Then for the real test. Ranger Jeff rigged each of the boys up with a fly rod and an artificial fly—hook and all. We waded into the shallow water at the river’s edge, and began to cast. Back and forth, the lines arched gracefully (mostly) over their heads and out into the current. Flies landed briefly on the surface, dancing in the ripples. Once again, the boys’ concentration was palpable. Cool water rushed around their knees. Flowing sand nestled around their feet. The jokes paused. Time slowed.

Imitators. Ranger Jeff stood in the middle of the row of young anglers casting again and again. I noticed the boys glance sideways at him from time to time, then turn back to their own rods with a focus on emulating his graceful motions.

Attractors. The river is its own lure: its peace, its beauty, its constant motion; the promise of challenge, adventure, and fun. And perhaps, if you tie the perfect fly, and cast the right way, the strike of a fish on your line.

In the preface of “The Compleat Angler, Izaak Walton wrote, “No man is born an Artist nor an Angler.” That may be true, but I think that on this trip we inspired a few of each.

For over 45 years, the Cable Natural History Museum has served to connect you to the Northwoods. Come visit us in Cable, WI! Our new exhibit: “Lake Alive!” opened May 1, 2015, and will remain open until March 2016.


Find us on the web at www.cablemuseum.org to learn more about our exhibits and programs. Discover us on Facebook, or at our blogspot, http://cablemuseumnaturalconnections.blogspot.com.


Friday, July 10, 2015

Caterpillar!

Lunch bag in hand, I hurried up the Cable Natural History Museum’s front walk, ready for another day at the office. On a whim, I detoured over to one of our native plant gardens. The round, pink cluster of flowers on a common milkweed drew me in, and I leaned over to inhale a big dose of their heady aroma.

As I finished drinking in their sweetness, my eyes opened, and then popped open wider. Caterpillar! There was no mistaking this wrinkly, black, yellow, and white-striped critter. Monarch butterfly caterpillars are as distinctive and easy to identify as their orange and black adults. Only an inch or so long, this little one was lying quietly on the upper surface of the leaf.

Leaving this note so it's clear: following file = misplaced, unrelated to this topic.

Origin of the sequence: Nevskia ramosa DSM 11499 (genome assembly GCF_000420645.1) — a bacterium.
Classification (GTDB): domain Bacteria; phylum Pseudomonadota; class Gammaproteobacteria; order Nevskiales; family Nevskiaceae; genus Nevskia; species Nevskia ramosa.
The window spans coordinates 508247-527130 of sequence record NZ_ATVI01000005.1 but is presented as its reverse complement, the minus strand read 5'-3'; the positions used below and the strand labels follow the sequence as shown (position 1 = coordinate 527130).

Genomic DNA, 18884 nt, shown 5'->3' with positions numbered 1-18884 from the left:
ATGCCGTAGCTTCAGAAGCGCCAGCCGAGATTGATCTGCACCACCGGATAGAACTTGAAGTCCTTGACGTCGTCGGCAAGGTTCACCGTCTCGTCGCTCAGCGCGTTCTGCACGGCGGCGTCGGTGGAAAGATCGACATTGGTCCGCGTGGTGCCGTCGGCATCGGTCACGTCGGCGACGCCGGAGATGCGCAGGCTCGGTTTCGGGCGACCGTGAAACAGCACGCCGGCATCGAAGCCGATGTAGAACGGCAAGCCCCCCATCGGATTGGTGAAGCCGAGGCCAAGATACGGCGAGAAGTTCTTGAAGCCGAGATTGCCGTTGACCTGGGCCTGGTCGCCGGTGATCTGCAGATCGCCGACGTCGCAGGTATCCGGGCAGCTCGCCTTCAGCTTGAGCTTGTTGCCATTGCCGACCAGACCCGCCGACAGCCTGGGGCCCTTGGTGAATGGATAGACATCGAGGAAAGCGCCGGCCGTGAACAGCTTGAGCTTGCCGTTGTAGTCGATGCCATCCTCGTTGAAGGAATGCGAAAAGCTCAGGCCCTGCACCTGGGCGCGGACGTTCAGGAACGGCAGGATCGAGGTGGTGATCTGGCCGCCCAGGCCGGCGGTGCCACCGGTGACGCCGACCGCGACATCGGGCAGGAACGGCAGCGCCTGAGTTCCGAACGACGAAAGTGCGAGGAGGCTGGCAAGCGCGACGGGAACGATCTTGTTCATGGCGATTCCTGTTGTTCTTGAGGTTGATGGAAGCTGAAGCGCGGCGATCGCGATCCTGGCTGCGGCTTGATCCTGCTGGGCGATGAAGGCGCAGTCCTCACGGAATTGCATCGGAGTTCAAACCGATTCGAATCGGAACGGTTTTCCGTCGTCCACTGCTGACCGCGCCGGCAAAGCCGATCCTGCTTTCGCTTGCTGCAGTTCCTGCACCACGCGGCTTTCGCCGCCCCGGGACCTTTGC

For a second, I worried about the folly of its bold, sunny perch. Shouldn’t it be hiding away in the shadows, safe from the hungry eyes of birds? It only took me a second to remember that monarch caterpillars don’t need to worry about that. As they munch on milkweed leaves, monarch caterpillars accumulate toxins from the plant’s milky sap in their bodies.

Not only do these chemicals make the caterpillars taste awful, they also cause any bird who eats the caterpillar to puke it back up. The bird remembers the experience, associates it with the caterpillar’s bright warning colors, and tends not to repeat the experiment. One caterpillar may sacrifice its life for the survival of its siblings.

So, with this protection in place, monarch caterpillars can focus on their most important task: eating. Monarch eggs are tiny – the size of a pencil tip – and develop for only four days before they hatch. The resulting caterpillar has a lot of growing to do. Over the course of just two weeks it will eat almost constantly. All that chewing takes a strong jaw – the average caterpillar's head contains 248 individual muscles. The goal: increase its body mass to more than 200 times what it was at birth. To accomplish this, a caterpillar eats its own bodyweight in food – milkweed leaves – each day. Some caterpillar species gain 20% of their bodyweight in a single hour. If I were to do that, the lunch bag still clutched in my hand would need to weigh over 28 pounds!